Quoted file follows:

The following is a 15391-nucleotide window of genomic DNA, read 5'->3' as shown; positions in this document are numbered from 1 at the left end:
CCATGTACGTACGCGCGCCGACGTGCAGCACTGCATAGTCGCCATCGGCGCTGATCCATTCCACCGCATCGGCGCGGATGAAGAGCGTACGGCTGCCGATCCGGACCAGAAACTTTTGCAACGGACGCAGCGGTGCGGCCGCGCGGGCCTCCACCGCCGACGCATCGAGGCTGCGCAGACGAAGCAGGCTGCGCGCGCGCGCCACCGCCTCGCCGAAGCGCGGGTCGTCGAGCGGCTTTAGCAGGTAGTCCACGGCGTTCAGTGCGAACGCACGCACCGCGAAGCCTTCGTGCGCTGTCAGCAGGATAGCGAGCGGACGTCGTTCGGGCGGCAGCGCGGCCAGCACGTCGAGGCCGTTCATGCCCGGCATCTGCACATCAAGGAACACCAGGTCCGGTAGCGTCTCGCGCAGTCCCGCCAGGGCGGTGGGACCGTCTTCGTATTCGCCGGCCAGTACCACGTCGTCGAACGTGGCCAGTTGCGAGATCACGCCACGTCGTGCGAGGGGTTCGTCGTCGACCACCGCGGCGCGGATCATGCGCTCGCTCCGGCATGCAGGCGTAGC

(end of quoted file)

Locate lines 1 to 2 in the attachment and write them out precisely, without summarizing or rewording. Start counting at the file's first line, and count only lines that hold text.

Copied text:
The following is a 15391-nucleotide window of genomic DNA, read 5'->3' as shown; positions in this document are numbered from 1 at the left end:
CCATGTACGTACGCGCGCCGACGTGCAGCACTGCATAGTCGCCATCGGCGCTGATCCATTCCACCGCATCGGCGCGGATGAAGAGCGTACGGCTGCCGATCCGGACCAGAAACTTTTGCAACGGACGCAGCGGTGCGGCCGCGCGGGCCTCCACCGCCGACGCATCGAGGCTGCGCAGACGAAGCAGGCTGCGCGCGCGCGCCACCGCCTCGCCGAAGCGCGGGTCGTCGAGCGGCTTTAGCAGGTAGTCCACGGCGTTCAGTGCGAACGCACGCACCGCGAAGCCTTCGTGCGCTGTCAGCAGGATAGCGAGCGGACGTCGTTCGGGCGGCAGCGCGGCCAGCACGTCGAGGCCGTTCATGCCCGGCATCTGCACATCAAGGAACACCAGGTCCGGTAGCGTCTCGCGCAGTCCCGCCAGGGCGGTGGGACCGTCTTCGTATTCGCCGGCCAGTACCACGTCGTCGAACGTGGCCAGTTGCGAGATCACGCCACGTCGTGCGAGGGGTTCGTCGTCGACCACCGCGGCGCGGATCATGCGCTCGCTCCGGCATGCAGGCGTAGC